2. In this day and age you’d think more employers would get on board and allow flexible working. So much work can be done from home. We have PCs, laptops, tablets, even smartphones. Almost everyone has access to WiFi. I don’t see why some tasks can’t be performed outside the office. #ablogginggoodtime

  3. Working in a school isn’t great for flexibility of working really but I am very very lucky as my new employer is more flexible and we are not forced to stay on the premises from 8 – 4 like in my old role. We are allowed to plan at home. So I can sometimes leave soon after the children have gone at 3. That means I do get to see my kids. In the UK teaching was brutal it was expected to be at work before 8 and most didn’t leave until 6. Where is the work/life balance?
    Great post! 🌟 Thank you for linking up to #ablogginggoodtime 🎉

  4. flexible working is the future as the next generation don’t want to work how we have.my boss has been great and I work very flexibly – today’s my day off. I’m working to embed flexibility in the company – for everyone. this is a great piece that covers an important topic #ablogginggood time

  5. I had to give up my job because I wasn’t allowed to go part-time. It was a bit different for me because I was a teacher and responsible for whole school teaching and learning. I was leaving the house at 6:30am before my children woke up and getting home at 6pm as they went to bed. I then worked until 10:30pm marking and planning and one whole day at the weekend. I loved my job and I hated that I had to walk away from it but it wasn’t fair on my family. We need more flexi working! #ablogginggoodtime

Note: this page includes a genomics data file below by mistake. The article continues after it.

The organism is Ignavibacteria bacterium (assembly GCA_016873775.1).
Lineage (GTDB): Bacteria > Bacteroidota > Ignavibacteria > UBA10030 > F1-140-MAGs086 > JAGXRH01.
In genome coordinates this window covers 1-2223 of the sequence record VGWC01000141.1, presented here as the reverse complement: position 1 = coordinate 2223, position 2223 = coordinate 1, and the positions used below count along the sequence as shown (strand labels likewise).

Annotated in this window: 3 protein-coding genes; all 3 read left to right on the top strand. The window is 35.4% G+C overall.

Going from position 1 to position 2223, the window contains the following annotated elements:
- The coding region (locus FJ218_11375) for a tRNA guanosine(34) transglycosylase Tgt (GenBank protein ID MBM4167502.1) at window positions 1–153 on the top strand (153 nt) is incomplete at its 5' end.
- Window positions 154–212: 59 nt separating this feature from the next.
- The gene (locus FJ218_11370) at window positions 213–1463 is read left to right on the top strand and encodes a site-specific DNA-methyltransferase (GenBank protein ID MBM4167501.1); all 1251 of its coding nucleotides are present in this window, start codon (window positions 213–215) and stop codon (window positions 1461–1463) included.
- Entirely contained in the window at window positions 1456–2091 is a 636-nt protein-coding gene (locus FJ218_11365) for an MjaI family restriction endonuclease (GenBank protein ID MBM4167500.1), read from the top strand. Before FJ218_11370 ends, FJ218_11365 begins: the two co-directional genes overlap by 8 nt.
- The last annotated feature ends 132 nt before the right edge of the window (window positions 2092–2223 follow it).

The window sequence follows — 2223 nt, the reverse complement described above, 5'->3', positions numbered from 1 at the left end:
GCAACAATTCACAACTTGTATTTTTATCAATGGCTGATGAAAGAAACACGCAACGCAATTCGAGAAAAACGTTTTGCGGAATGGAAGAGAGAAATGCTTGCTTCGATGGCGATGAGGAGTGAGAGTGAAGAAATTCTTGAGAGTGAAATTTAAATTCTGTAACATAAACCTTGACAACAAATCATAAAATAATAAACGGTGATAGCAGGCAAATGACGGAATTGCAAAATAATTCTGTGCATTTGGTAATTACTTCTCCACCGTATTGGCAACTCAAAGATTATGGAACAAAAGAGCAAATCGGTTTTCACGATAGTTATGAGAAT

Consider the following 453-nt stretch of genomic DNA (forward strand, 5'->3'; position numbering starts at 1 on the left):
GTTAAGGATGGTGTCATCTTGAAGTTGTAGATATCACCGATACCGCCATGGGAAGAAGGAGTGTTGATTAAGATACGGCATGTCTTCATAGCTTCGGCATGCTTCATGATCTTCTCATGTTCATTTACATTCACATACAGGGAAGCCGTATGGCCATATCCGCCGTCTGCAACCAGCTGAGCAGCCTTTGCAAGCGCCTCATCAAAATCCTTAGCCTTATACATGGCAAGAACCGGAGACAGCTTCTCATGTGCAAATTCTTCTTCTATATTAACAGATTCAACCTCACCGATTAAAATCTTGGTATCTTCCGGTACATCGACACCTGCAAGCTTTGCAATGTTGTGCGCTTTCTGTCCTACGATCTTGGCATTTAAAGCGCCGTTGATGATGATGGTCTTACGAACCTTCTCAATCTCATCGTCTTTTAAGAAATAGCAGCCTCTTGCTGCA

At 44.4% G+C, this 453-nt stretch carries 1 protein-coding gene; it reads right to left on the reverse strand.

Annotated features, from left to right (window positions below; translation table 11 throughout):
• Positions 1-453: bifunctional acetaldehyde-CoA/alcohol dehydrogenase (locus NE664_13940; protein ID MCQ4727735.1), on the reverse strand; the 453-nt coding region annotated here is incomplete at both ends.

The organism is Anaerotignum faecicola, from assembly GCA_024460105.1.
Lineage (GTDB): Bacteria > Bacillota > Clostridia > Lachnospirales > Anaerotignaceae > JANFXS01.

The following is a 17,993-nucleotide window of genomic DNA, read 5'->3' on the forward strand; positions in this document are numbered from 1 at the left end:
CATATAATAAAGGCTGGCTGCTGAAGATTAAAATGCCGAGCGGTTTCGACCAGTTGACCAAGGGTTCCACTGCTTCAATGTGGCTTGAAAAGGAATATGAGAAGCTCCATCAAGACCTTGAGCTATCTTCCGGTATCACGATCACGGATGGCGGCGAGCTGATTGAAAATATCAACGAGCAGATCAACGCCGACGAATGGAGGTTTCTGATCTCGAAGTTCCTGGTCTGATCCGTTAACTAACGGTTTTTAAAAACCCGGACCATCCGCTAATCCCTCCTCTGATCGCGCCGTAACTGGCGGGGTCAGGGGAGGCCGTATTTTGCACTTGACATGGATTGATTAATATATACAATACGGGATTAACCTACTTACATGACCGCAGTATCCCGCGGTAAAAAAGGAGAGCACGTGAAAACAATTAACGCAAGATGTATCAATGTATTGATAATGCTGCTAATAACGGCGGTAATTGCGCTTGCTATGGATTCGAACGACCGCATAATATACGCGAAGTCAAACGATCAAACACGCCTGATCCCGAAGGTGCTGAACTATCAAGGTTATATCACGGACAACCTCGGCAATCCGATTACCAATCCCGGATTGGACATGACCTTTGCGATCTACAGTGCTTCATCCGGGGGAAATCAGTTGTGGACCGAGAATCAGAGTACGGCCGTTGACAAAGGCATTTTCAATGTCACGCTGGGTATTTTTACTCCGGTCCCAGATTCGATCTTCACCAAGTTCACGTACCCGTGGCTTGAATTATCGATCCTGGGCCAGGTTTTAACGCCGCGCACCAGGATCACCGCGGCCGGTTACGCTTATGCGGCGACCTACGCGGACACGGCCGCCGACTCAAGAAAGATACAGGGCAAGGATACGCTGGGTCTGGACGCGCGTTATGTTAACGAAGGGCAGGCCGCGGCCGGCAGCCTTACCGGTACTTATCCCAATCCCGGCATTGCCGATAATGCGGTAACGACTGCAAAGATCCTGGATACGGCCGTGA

6. This really sounds like the kind of work I need to look for. As an ex career girl turned SAHM I need to do something in the future, but I hate the thought of being away from the girls more and more. Maybe I need to go off and investigate further….
    Thanks for sharing with #coolmumclub – I’m off to investigate and pinning this to my career inspiration board as a reminder!

  7. I love this. Flexible hours are great for everyone and there is no need for everyone to be on duty all at the same time in an office, or in many other kinds of jobs. Work culture needs to calm down.
    #ablogginggoodtime

  8. Yeah, it is ridiculous how few employers are willing to be flexible and have family friendly working hours. When you consider what a huge percentage of the workforce parents make up it just doesn’t make sense! I really hope it gets shaken up pretty soon – it’s 2016 now, isn’t it about time?!

  9. I’ve always been a bit baffled by the whole flexible working thing as I work in an industry that has specific hours and I’m customer facing so I have to kind of work when the customers want to be served, and I have to be on the premises to do that. I am very lucky in that I have been able to return just two days a week, but that is about as flexible as it gets in my line of work and I can imagine so many people that must be facing the same issues. I love that you’re putting this on the agenda and trying to raise the bar for flexible working. In this day and age where so many of us have to work to pay the bills and the astronomical mortgage, more needs to be done to make the work life balance a bit more – well – balanced! x #coolmumclub

  10. An issue that definitely needs raising more. Well done #ablgginggoodtime